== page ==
Woolwich residents react to killing of young soldier
- 23 May 2013
- From the section Front Page
Westminster officials have confirmed both men in Wednesday's attack on a soldier in Woolwich, south-east London, had featured in "several investigations" by the security services.
But authorities don't believe there was any reason to suspect the men were planning an attack.
The victim has been named as drummer Lee Rigby. One of the suspects is understood to be 28-year-old Muslim convert Michael Adebolajo, according to sources.
The other has not yet been named, but both remain in hospital after being shot by police.
There are flowers left outside the barracks, with one saying "innocently taken" and another "to all at Woolwich barracks, lots of love".
Police have confirmed that 1,200 extra staff are on duty in the capital while Muslim groups in the UK have expressed revulsion at the killing.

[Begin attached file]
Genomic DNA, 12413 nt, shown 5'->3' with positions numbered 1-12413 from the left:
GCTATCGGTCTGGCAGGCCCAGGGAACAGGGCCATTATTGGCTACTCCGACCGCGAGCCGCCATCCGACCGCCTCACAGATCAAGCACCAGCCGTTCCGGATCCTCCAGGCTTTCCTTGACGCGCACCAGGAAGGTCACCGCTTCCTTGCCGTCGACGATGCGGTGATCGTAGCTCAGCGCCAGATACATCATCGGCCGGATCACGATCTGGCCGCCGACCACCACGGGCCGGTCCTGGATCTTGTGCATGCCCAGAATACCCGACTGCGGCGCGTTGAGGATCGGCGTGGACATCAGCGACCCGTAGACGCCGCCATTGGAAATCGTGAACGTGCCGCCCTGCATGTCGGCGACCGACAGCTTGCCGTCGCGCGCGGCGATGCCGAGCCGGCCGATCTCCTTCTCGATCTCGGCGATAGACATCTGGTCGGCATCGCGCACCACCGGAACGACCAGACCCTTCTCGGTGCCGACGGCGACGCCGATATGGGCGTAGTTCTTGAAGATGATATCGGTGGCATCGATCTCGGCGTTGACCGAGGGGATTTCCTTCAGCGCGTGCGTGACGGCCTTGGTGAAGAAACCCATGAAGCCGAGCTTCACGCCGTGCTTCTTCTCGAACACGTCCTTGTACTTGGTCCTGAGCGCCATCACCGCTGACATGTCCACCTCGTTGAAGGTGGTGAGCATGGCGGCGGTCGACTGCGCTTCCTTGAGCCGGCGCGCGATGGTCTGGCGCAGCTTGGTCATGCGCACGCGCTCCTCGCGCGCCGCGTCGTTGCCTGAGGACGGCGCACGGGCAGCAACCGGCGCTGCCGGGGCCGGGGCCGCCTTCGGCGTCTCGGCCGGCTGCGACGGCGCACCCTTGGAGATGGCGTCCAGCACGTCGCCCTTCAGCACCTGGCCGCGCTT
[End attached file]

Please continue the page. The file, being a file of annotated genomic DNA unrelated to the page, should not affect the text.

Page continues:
Simon Nonis, 29
Simon has lived in Charlton and Woolwich his whole life and says there's been racial tension in the area for years.
"It's disgusting, a poor soldier's lost his life, for what? He served his country, comes back and gets killed in the street.
"There's racial tension anyway but this is going to cause a lot more grief."
He went on to speak about the EDL's actions. They were involved in a standoff with police on Wednesday night.
"I think they've got every right to be where they were and say what they've got to say.
"Those two people got shot, they got taken to hospital, they should've been left there, lying in the street, like that poor man was left there."
Tony Northover is the landlord of the Queens Arms pub, the meeting place for the EDL demonstration in the area.
"We understand how on EDL's Twitter page we were down as the official meeting place. We've nothing to do with EDL.
"There's been a sense of tension for a long while where we're situated. We have a mini-Nigeria that end and we have a mini-Somalia the other."
Sephton Henry, 24
When we spoke to Sephton he was looking towards the police tape and was concerned about his future in the area.
"Me as a black person I can see that something's going to erupt.
"Because I'm a black male it's the same sort of violence that we see.
"It's just another scene of violence, I just can't take it."
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